Anisocentropus krampus

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Anisocentropus krampus
Scientific classification edit
Kingdom: Animalia
Phylum: Arthropoda
Class: Insecta
Order: Trichoptera
Family: Calamoceratidae
Genus: Anisocentropus
Subgenus: Anisocentropus
Species:
A. krampus
Binomial name
Anisocentropus krampus

Anisocentropus krampus is a species of caddisfly in the family Calamoceratidae.[2] It was described in 1994 by Austrian entomologist Hans Malicky [de; species] and found in New Britain.[1]

Name[edit]

Malicky did not specify an etymology. However as other new species described in the same paper, such as Ganonema dracula and Anisocentropus golem, seem to reference monsters from central Europe such as Count Dracula and the golem, the specific epithet likely refers to Krampus.[1]

Description[edit]

The distinguishing features of this species are the colorful wings and the male external copulatory organs, especially the laterally protruding lobes of the 10th segment.[1] The designs on the forewing in particular is one of the distinguishing characteristics for this and other related species.[3]

The thorax, head, and appendages are light brown with golden yellow hairs. The antennae also are covered in the same gold hairs. The abdomen is dark brown.[1]

The forewings are also golden yellow with a wide dark brown transverse band in the lower third and irregularly rounded dark brown spot in the distal third. The forewings are broad in shape with a rounded outer margin, 10 mm long in males and 10–11 mm in females.[1]

The hindwings are dark brown and pearlescent.[1]

The ninth segment of the external copulation organs of males are wide with the anterior edge projecting out in the lower third area.[1] On the dorsal side are a pair of long, pointed lobes. The tenth segment bends downwards laterally with two pairs of sharp points.[1] In the dorsoventral view, a pair of lobes extend far outward and only then bent down into points.[1] Yet the caudal pair of spikes is shorter.[1] The pre-anal appendages are long, oval, and erect, and in the cavity of a projecting side lobe of the 9th segment.[1] Laterally the lower appendages are short and triangular, but ventrally they appear long, slender, and directed outwards.[1]

Anisocentropus krampus closely resembles Anisocentropus maclachlani, which differs by having brown-black forewings with a yellow Y-shape.[1] It also resembles Anisocentropus tosavos, but the pattern on the forewings also differs.[4]

Distribution[edit]

Anisocentropus krampus is in the Anisocentropus latifasciata diagnostic species group, which has a Gondwanan distribution.[3] The type locality for A. krampus is Kongi (alternatively spelled Komgi[2]) on the Gazelle Peninsula on the island of New Britain in Papua New Guinea[5] at about 1000 m elevation. Four specimens were collected as part of the 1961–1962 Noona Dan Expedition [da].[1][5] The holotype and paratypes are kept at the University of Copenhagen Zoological Museum.[1]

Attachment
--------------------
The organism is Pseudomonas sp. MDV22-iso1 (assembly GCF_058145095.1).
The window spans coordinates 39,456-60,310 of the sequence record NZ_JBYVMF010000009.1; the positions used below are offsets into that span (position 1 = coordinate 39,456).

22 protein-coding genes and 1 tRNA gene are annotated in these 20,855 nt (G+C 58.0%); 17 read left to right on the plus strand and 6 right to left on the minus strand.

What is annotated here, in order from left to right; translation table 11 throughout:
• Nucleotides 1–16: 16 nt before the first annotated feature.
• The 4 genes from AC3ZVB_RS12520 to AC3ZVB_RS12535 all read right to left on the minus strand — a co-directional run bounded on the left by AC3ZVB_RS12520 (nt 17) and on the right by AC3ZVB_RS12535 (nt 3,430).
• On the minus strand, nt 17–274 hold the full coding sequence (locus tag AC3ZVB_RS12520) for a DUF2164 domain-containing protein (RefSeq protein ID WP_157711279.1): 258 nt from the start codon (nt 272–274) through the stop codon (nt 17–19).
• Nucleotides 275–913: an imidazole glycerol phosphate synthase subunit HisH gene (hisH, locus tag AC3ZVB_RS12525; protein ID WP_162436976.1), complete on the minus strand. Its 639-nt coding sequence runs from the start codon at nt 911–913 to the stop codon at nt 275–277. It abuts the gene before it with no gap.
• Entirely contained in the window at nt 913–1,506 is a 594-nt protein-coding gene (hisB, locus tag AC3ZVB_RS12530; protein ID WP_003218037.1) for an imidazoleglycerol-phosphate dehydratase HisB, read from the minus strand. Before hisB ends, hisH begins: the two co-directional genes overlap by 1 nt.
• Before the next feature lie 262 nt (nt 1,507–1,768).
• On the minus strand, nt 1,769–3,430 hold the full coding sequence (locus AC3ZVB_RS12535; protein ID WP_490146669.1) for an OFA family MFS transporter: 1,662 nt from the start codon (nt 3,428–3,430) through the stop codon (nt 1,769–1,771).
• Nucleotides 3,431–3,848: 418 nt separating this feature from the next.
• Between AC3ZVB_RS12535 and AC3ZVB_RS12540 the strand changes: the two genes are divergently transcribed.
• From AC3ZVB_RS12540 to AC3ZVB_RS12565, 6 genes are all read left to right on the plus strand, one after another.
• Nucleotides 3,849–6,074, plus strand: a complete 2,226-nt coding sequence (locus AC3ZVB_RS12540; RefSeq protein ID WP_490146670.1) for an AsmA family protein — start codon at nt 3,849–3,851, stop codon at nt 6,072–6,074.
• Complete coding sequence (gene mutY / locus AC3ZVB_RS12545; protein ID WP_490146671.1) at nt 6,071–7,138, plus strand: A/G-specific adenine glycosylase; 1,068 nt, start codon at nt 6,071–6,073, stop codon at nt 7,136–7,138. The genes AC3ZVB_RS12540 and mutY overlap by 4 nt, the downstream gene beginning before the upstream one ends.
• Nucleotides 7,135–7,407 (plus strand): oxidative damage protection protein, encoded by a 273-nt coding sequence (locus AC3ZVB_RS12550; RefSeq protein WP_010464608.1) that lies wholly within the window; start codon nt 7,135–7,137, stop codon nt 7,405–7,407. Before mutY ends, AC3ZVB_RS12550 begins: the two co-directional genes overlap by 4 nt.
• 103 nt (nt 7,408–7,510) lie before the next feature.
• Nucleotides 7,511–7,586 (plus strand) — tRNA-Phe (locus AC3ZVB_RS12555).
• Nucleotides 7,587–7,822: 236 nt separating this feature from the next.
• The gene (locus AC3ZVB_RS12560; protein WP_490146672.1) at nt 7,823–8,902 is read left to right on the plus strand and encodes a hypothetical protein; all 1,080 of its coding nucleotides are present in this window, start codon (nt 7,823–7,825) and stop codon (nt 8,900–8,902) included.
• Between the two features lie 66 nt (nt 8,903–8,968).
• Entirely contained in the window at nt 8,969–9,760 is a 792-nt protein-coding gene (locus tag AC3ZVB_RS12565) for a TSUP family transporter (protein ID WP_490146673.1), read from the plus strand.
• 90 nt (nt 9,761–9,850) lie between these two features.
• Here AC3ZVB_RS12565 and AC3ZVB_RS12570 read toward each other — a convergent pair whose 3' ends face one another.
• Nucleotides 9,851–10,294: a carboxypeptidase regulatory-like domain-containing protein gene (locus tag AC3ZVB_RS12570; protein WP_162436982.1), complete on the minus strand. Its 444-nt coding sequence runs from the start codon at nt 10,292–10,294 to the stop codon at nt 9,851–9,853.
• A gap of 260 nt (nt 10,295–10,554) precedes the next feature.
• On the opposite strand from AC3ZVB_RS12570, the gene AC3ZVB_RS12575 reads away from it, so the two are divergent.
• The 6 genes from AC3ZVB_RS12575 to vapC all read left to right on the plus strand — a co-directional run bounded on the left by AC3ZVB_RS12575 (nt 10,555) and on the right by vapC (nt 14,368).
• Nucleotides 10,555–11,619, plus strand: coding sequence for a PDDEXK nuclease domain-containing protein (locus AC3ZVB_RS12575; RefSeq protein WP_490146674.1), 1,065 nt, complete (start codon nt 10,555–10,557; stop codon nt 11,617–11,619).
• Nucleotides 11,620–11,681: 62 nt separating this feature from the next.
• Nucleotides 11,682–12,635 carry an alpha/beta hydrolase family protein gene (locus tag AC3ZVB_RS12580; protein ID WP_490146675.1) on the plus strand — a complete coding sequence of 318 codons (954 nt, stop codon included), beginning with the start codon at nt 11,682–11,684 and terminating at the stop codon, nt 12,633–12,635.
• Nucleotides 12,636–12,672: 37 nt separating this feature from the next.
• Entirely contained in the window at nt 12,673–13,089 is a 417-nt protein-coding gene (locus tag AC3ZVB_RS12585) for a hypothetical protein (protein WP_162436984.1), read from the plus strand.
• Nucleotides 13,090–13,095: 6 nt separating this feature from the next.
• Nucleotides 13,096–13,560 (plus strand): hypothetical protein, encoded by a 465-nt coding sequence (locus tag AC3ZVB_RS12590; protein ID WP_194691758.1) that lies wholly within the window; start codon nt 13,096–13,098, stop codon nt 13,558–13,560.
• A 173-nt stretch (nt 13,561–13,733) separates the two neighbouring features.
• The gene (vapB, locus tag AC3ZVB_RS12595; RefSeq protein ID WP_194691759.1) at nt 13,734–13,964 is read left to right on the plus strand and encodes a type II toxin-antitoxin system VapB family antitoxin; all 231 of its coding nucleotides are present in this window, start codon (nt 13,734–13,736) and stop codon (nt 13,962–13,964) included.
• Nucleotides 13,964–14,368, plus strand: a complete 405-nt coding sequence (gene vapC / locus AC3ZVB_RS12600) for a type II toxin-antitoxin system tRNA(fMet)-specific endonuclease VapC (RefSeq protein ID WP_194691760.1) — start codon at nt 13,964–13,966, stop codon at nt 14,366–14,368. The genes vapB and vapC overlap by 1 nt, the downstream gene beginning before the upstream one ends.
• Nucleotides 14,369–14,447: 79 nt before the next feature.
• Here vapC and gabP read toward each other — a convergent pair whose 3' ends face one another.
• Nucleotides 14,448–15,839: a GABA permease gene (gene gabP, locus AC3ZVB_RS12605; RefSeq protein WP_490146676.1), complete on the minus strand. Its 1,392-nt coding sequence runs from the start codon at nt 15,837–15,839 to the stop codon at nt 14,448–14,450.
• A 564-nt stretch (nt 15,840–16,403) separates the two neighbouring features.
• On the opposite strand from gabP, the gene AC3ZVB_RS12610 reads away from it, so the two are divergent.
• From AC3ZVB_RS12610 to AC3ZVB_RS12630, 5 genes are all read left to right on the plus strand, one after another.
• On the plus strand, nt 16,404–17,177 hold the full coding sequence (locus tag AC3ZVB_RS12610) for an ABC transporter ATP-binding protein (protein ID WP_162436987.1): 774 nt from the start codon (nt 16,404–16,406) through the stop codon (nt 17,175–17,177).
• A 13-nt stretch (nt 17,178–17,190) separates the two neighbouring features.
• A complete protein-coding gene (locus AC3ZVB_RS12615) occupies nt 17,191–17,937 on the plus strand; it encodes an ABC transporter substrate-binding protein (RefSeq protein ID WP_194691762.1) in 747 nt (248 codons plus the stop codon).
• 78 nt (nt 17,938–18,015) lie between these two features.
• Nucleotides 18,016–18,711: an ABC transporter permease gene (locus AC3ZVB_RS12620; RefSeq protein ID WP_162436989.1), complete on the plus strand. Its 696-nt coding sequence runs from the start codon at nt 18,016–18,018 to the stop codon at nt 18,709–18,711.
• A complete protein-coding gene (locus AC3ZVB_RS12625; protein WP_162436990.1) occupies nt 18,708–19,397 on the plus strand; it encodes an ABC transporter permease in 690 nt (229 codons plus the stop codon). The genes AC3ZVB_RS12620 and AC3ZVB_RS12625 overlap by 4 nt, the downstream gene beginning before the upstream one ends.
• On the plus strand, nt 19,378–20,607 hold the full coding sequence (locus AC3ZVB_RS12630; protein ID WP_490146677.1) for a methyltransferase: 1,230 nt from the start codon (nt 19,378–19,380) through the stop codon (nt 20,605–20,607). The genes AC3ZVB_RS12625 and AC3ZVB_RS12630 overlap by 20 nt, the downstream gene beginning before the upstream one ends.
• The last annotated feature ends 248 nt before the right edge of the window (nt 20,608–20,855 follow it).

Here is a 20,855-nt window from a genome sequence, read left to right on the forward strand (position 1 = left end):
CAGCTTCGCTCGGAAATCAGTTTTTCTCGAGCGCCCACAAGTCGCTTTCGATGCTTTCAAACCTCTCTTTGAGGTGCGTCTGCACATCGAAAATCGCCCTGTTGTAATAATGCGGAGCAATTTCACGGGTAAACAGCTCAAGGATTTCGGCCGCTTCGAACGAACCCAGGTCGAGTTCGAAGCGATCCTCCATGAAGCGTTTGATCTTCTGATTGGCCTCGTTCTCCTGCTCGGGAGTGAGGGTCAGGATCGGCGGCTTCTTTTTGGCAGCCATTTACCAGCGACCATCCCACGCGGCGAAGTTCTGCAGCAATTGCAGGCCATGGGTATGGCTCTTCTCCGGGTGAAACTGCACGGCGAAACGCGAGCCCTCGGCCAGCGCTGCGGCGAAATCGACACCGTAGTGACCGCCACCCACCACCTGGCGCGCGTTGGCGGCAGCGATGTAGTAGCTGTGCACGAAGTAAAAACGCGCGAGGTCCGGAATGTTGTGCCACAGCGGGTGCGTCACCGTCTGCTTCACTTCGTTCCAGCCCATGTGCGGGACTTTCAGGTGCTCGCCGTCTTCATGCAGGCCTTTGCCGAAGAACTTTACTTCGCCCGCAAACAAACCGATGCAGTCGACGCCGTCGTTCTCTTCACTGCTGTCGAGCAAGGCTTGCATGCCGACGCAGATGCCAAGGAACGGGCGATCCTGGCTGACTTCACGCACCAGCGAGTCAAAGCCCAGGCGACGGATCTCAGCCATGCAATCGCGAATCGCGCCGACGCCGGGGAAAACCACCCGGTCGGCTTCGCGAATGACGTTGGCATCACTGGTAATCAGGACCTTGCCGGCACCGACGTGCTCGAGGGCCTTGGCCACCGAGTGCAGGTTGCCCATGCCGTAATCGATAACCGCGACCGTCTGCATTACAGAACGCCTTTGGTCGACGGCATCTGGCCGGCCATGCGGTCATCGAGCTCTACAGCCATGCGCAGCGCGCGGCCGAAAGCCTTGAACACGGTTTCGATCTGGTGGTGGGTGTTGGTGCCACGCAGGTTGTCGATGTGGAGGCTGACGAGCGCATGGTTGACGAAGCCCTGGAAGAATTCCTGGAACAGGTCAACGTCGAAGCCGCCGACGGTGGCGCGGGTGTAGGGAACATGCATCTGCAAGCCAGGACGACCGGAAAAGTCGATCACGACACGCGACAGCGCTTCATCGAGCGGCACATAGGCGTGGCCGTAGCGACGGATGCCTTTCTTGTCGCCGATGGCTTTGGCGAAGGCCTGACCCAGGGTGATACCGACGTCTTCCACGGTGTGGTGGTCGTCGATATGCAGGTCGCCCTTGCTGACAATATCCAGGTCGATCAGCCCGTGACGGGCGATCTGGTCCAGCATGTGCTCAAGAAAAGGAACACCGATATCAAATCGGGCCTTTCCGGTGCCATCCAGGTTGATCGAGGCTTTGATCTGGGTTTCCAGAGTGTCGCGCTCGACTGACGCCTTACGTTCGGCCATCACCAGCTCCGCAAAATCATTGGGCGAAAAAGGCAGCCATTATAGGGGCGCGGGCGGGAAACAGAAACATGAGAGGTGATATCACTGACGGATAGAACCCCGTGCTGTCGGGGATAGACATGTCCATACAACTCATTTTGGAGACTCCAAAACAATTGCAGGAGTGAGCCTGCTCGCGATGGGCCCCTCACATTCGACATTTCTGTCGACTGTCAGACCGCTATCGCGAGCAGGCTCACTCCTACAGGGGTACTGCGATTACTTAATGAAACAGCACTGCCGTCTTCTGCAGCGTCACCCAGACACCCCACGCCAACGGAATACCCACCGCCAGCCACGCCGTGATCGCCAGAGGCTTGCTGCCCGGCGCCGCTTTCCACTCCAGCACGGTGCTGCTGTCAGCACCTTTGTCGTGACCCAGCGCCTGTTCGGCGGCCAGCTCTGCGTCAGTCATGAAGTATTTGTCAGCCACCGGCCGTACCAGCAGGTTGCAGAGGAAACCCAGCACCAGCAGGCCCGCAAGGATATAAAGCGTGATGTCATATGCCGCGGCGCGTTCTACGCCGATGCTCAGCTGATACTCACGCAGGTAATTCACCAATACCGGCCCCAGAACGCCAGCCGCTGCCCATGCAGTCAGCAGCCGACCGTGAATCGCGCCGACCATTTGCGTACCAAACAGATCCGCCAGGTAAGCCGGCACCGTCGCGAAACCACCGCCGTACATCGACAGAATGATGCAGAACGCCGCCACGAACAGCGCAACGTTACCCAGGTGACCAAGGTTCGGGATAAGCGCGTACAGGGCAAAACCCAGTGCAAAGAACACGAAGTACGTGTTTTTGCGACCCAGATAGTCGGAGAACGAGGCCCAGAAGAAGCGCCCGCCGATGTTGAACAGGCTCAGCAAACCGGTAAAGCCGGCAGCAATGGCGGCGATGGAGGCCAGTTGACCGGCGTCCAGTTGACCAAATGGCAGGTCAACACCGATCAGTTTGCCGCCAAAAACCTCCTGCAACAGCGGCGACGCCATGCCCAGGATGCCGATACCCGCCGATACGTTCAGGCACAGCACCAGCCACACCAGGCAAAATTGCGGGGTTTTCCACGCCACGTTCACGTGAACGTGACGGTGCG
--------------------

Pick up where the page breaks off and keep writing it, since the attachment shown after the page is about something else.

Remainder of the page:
References[edit]

  1. ^ a b c d e f g h i j k l m n o p Malicky, Hans (1994). "Ein Beitrag zur Kenntnis asiatischer Calamoceratidae (Trichoptera). (Artikel über thailändische Köcherfliegen Nr. 13)" [A contribution to the knowledge of Asian Calamoceratidae (Trichoptera). (Article about Thai caddis fly No. 13)] (PDF). Zeitschrift der Arbeitsgemeinschaft Österreichischer Entomologen (in German). 46 (69): 62–79. ISSN 0375-5223. OCLC 635723128. Archived (PDF) from the original on 2019-11-21. Retrieved 2019-11-20.
  2. ^ a b Oláh, János (2012). "Taxonomic list of Trichoptera described and recorded from New Guinea region" (PDF). Folia Historico-naturalia Musei Matraensis : A Mátra Múzeum Természetrajzi Közleményei. Mátra Múzeum. 36: 105–122. ISSN 0134-1243. OCLC 183434087. Anisocentropus krampus Malicky, 1994 – MALICKY (1994b): 69. Locus typicus: New Britain, Komgi, 1000 m, Noona Dan Expedition, V.
  3. ^ a b Johanson, Kjell Arne; Oláh, János (14 May 2010). "Description of 33 new species of Calamoceratidae, Molannidae, Odontoceridae and Philorheithridae (Trichoptera), with detailed presentation of their cephalic setal warts and grooves" (pdf). Zootaxa. Auckland, New Zealand: Magnolia Press. 2457 (66): f 148. doi:10.11646/zootaxa.2457.1.1. ISBN 978-1-86977-517-9. ISSN 1175-5334. OCLC 646064824. Archived from the original on 24 July 2019. Retrieved 21 November 2019.
  4. ^ Oláh, János; Mey, Wolfram (2 January 2013). "New species of caddisflies from New Guinea (Insecta, Trichoptera)" (PDF). 409 Entomofauna ZEITSCHRIFT FÜR ENTOMOLOGIE. 34 (31): 420. ISSN 0250-4413. Archived (PDF) from the original on 21 November 2019. Retrieved 21 November 2019.
  5. ^ a b Malicky, Hans (19 November 2010). "Köcherfliegen (Trichoptera) von der Noona Dan Expedition 1961–1962 zu den Philippinen, dem Bismark-Archipel und den Salomon-Inseln" (PDF). Zeitschrift der Arbeitsgemeinschaft Österreichischer Entomologen (in German). Vienna. 62: 87–95. ISSN 0375-5223. Retrieved 21 November 2019.